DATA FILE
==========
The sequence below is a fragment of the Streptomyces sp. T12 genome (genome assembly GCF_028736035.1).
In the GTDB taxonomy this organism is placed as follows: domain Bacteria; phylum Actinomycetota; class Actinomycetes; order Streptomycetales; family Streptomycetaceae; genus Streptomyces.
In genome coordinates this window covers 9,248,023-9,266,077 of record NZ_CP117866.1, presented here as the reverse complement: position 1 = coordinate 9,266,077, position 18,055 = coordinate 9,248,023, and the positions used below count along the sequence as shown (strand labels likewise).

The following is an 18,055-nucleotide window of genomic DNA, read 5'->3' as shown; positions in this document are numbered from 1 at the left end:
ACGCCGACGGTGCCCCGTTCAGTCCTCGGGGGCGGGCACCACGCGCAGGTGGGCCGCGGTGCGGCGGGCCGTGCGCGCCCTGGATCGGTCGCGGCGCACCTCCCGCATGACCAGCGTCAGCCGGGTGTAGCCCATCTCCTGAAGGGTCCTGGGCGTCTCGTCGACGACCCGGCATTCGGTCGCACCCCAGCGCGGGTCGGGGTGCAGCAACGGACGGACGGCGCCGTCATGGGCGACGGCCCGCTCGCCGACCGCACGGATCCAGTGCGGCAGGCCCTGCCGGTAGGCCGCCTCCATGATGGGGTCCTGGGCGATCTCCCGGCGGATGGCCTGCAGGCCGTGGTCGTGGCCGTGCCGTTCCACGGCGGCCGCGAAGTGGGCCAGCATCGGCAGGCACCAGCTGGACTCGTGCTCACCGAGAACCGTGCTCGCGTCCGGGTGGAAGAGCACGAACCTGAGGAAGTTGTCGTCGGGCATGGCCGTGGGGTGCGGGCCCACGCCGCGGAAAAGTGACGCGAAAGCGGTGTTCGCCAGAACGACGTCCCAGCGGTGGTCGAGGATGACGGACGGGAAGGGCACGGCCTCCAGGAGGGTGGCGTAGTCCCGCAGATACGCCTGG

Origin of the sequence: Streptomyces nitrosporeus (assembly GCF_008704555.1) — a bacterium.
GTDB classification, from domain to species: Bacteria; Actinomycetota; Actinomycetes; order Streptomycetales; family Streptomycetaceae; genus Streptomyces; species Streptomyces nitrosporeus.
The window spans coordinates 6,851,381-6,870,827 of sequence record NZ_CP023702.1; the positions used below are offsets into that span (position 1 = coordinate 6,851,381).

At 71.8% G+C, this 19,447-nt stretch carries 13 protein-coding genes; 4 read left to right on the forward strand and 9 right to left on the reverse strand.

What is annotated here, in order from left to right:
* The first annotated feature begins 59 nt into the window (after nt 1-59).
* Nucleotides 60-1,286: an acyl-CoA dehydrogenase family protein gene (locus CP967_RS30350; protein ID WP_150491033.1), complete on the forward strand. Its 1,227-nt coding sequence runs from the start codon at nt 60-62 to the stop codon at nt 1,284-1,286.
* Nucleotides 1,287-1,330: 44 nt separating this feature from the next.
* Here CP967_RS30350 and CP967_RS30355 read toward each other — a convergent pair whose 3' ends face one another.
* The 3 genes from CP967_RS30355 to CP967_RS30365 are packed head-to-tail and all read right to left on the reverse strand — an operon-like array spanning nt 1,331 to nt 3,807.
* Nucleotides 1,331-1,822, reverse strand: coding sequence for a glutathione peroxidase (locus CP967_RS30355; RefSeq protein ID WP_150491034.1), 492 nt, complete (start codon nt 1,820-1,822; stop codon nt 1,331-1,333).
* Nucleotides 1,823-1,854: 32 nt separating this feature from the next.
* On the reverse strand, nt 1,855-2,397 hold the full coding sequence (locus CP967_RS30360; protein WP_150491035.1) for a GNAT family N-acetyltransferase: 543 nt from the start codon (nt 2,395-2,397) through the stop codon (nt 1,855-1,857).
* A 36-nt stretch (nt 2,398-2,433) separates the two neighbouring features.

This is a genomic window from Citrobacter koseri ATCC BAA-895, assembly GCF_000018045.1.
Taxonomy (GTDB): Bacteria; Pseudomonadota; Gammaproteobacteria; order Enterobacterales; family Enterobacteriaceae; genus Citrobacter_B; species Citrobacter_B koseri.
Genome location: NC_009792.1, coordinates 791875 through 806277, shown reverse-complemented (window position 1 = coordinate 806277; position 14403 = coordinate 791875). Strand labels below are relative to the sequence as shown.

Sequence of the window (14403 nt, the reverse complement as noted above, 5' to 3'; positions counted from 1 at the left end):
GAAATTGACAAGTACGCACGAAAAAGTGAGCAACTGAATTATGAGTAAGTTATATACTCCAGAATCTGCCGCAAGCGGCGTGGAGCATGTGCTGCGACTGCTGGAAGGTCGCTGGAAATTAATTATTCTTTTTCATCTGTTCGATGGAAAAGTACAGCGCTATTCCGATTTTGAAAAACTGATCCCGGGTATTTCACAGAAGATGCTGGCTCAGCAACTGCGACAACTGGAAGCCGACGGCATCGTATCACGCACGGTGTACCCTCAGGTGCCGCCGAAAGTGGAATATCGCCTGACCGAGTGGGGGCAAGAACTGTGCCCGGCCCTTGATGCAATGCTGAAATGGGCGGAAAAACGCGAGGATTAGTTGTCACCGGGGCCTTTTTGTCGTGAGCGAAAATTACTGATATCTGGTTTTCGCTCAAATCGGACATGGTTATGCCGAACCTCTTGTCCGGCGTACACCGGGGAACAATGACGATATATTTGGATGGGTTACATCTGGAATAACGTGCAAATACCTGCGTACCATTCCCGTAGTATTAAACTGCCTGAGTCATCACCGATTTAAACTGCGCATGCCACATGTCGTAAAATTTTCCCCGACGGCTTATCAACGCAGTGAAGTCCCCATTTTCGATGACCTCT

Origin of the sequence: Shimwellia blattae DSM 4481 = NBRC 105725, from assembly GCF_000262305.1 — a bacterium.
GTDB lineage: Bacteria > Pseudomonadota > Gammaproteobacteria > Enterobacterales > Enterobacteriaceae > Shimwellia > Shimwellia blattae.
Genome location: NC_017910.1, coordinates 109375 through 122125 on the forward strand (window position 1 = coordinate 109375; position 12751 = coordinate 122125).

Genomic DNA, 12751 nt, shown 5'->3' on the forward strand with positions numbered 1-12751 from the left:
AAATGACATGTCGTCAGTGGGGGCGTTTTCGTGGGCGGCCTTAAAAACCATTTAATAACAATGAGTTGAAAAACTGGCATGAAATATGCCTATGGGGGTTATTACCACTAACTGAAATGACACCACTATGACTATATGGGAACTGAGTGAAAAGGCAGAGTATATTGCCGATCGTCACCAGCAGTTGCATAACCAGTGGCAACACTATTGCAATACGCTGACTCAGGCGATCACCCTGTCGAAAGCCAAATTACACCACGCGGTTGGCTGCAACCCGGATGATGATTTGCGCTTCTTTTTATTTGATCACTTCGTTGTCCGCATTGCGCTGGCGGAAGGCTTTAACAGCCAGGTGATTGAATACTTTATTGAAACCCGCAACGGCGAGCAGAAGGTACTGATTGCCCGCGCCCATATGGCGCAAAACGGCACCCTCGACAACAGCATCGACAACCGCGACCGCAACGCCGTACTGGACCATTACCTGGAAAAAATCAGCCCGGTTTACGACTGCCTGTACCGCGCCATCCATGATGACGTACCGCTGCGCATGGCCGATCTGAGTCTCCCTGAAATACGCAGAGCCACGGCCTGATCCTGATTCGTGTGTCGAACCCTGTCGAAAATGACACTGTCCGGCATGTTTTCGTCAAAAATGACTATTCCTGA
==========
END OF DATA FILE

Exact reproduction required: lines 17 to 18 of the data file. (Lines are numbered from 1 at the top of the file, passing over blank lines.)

* Nucleotides 1,823-1,854: 32 nt separating this feature from the next.
* On the reverse strand, nt 1,855-2,397 hold the full coding sequence (locus CP967_RS30360; protein WP_150491035.1) for a GNAT family N-acetyltransferase: 543 nt from the start codon (nt 2,395-2,397) through the stop codon (nt 1,855-1,857).